The Do It Yourself Dock
Photos courtesy Joe Upton
For 17 years we slogged through the mud to get to our outboard from our cabin on Vinalhaven’s Old Harbor. For a brief two hours at the top of the tide, we could climb into the skiff with dry feet. The rest of the time the deal was to pull the boat in as far as possible with the haul-out line, and go the rest of the way in the mud.
Then in 1999 I heard about this tool, an electric hammer drill that could drill holes in granite. The very next day I pulled on my boots and explored the muddy cove, and found that there were enough freezer-sized boulders to support dock pilings without trying to drive them into the seemingly bottomless mud.
Luckily my dog-leg design (in order to stay on the boulders) needed just 75 feet of dock to deep water—just within the limits of the permit system in those days. As long as the dock was no more than 75 feet, and didn’t require pilings below the low tide line, you just mailed your application and fee to the state; if you didn’t hear back in 90 days, the permit was yours!
So, on the 91st day, I headed to Rockland for a hammer drill, and then to Vinalhaven’s Viking Lumber for extension cords, and 16' pressure-treated 6x6s and 2 x 12s. Here’s how it worked: First I used the hammer drill to drill a 3/4" hole 8 to 10 inches into a boulder—this took about 20 minutes of drilling, with frequent stops to blow the chips out. Next I drilled a 7/8" hole in the bottom of a 6x6, and drove (this requires a very big hammer) a 3/4" galvanized threaded rod into the hole in the boulder, leaving the top exposed. The threads essentially locked the rod into the granite.
Next came the really challenging part: lifting the heavy 6x6 vertically and fitting it over the 3/4" bolt—here’s where I was really glad that I drilled a 7/8" hole in the 6 x 6—so that it stood by itself, a little wobbly maybe, but not falling over. I repeated the process with a second 6x6 for the other half of the pair, and then tied them together with 5/4 x 6 PT decking, and a 6 x 6 across the top, and braced them to shore or the nearest pair with more of the 5/4 x 6s.
This wasn’t too hard on the first set of pilings, the ones closest to the shore end. They were only about 5' or 6' long, and the granite, though sloping, offered pretty good footing. But the farther I went from the shore (I had piling pairs about every 14') the longer the pilings got, and the steeper and more slippery the boulders. The three outer pairs of pilings were each over 12' long, weighing about 130 pounds. The task of lifting such a piling vertically and keeping it balanced while I and a helper tried to place it over the rod in the granite was close to Herculean; many tries ended up with the piling toppling into the water or mud, depending on the tide.
Finally with all the pairs installed, squared up and vertical, I drilled more holes in the granite for the heavy brackets to hold the pilings down against the uplifting effect of ice and tides.
Then it was time for the 16' pressure-treated 2 x 12 deck joists. At over 100 pounds each, they needed to be floated out and lifted up onto the horizontal 6 x 6s on top of the piling pairs, then tabbed into place with galvanized brackets.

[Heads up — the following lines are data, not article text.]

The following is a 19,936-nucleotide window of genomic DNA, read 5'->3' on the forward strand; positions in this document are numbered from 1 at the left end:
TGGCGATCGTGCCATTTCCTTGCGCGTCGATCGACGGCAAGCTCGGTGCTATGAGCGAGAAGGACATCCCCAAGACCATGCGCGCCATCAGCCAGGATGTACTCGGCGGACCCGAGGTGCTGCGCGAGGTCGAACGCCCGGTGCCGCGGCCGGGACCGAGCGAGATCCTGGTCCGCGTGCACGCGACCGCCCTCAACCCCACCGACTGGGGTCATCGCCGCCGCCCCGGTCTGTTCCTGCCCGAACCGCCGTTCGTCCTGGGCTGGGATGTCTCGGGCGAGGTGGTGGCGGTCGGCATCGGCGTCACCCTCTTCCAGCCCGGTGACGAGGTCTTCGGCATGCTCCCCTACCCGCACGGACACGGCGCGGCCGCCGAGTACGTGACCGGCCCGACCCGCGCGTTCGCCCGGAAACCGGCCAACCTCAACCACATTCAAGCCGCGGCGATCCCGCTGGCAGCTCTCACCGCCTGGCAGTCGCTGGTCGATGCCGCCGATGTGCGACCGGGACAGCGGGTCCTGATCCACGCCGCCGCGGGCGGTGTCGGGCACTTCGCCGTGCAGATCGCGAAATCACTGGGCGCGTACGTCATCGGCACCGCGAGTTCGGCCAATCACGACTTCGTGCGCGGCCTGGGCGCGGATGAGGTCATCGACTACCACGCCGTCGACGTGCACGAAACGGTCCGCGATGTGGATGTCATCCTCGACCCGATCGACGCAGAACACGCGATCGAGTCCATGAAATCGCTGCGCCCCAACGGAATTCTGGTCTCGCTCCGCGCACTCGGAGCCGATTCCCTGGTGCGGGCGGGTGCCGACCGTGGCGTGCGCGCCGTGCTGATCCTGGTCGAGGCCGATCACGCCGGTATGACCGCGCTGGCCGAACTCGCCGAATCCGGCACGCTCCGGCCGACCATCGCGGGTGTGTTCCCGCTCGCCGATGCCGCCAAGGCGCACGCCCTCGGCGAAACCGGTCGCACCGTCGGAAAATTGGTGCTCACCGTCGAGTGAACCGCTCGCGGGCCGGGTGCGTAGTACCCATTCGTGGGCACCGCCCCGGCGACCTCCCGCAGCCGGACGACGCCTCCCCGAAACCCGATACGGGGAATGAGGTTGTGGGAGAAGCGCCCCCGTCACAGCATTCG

It took me a whole summer working mostly alone just to put in the pilings, cross timbers, and heavy 16' 2 x 12 deck joists. At high tide I worked from the skiff, at low tide in the mud. And each morning and evening I took a good dose of Vitamin I (ibuprofen.)
The next summer our son, Matthew, helped in the afternoons after his sailing instructor job, decking the dock, building railings, and constructing the float and ramp on the beach. Except for having to essentially build a marine railway for the float, this was straightforward carpentry. And for around $4,800 in materials, we created something beyond exquisite.
One afternoon at high tide we towed the ramp and float into position and connected them to the dock. It was done: after 17 years of tramping through the mud: a dock! I stood and walked down it to the ramp and float for the first time. I high-fived my wife, Mary Lou, and the friends who had helped, and then, after they had walked up the ramp and away, walked it myself, again and again.
I was stunned: the place, the view, the feeling of what we had accomplished—it was almost overwhelming. For weeks afterward, I’d go down to the point, walk the dock, the ramp, down to the float, and feel that magic of what we had created all over again.
My ritual, almost every summer morning since, is to walk out to the dock, raise the flag, then go all the way down the ramp to the float, check the tie-up lines on the boats, and just marvel once again.
One day in 2019, returning to our little cove in dungeon thick fog, I zoomed in on the Navionics App on my iPad, and noticed that the dogleg shape of our dock had been added to the chart, as if to celebrate what we had created.
Joe Upton’s 1986 book Amaretto was republished in 2015 as Herring Nights: Remembering a Lost Fishery, by Tilbury House. He lives in Bainbridge Island, WA, and on Vinalhaven.
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